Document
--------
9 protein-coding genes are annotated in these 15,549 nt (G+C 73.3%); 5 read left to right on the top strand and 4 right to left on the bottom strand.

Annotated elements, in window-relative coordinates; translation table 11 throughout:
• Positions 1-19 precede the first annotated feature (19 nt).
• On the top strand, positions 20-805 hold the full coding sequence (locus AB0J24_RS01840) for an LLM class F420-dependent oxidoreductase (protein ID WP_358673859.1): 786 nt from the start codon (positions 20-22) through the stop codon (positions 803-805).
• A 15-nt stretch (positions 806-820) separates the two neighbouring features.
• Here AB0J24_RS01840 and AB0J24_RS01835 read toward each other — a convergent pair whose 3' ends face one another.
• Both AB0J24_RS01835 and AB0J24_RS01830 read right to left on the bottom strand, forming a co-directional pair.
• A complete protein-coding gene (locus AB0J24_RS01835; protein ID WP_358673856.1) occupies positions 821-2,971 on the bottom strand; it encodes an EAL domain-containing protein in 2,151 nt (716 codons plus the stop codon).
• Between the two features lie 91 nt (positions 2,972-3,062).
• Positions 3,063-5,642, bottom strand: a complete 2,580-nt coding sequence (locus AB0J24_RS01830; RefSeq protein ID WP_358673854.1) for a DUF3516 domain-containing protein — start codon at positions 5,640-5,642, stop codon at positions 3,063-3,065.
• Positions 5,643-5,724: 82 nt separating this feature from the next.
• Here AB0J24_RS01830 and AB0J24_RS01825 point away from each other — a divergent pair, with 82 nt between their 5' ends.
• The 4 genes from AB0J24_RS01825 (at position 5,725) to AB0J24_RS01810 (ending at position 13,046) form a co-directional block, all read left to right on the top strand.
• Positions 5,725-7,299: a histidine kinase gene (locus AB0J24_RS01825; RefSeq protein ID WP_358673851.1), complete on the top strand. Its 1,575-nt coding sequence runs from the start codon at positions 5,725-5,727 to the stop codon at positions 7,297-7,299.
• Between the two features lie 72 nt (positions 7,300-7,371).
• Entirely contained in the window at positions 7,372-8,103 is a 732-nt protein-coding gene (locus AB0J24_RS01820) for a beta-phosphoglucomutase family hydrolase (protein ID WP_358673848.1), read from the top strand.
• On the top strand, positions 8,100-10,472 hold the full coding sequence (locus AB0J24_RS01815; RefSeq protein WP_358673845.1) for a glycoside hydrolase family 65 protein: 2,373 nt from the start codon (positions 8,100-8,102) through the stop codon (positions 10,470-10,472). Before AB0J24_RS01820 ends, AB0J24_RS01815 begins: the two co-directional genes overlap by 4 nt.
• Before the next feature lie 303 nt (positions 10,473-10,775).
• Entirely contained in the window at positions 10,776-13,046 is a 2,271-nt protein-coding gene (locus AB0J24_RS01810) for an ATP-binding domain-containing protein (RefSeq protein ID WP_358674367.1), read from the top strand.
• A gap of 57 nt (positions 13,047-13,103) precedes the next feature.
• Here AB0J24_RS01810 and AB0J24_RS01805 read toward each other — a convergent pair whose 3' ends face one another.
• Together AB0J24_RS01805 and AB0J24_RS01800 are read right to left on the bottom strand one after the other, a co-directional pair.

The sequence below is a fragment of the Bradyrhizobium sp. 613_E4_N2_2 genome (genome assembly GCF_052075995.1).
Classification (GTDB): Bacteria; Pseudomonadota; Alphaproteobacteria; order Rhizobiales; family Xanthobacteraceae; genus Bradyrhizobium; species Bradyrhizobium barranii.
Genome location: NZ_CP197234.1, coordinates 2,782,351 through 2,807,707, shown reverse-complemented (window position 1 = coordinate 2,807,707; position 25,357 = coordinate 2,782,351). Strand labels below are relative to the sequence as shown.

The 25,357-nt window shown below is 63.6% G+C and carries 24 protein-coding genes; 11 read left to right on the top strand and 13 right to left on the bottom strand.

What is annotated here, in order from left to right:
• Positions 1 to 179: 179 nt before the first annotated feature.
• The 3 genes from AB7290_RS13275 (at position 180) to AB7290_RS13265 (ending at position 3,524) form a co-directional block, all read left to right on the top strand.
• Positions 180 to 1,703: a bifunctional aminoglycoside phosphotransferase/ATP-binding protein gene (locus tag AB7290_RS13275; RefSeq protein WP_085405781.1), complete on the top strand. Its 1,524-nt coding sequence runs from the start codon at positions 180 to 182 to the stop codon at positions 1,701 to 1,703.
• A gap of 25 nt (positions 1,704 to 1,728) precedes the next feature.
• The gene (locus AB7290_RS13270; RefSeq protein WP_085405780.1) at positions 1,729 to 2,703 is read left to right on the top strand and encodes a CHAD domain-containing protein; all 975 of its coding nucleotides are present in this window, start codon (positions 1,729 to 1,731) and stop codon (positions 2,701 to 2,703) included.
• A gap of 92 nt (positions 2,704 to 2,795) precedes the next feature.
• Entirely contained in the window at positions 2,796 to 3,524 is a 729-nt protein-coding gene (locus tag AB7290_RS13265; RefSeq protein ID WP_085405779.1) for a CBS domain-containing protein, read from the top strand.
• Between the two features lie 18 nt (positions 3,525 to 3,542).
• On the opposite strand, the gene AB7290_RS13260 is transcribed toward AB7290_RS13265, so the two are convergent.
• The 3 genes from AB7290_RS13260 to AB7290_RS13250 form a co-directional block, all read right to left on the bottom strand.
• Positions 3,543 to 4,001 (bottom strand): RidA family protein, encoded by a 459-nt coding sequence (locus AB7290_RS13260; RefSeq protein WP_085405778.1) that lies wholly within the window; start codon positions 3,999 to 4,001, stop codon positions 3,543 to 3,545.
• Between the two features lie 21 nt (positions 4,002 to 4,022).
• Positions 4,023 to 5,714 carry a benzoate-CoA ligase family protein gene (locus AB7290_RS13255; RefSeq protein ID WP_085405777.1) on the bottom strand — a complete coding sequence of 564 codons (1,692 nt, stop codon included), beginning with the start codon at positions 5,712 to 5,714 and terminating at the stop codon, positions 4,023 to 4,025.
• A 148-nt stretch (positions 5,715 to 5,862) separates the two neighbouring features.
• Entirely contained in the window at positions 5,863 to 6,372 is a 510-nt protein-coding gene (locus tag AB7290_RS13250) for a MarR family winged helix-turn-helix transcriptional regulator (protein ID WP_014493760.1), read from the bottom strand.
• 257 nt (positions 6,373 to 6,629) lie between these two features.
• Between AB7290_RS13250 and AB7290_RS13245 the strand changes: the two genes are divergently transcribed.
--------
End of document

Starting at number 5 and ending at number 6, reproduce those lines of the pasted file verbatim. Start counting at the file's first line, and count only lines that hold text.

• A 15-nt stretch (positions 806-820) separates the two neighbouring features.
• Here AB0J24_RS01840 and AB0J24_RS01835 read toward each other — a convergent pair whose 3' ends face one another.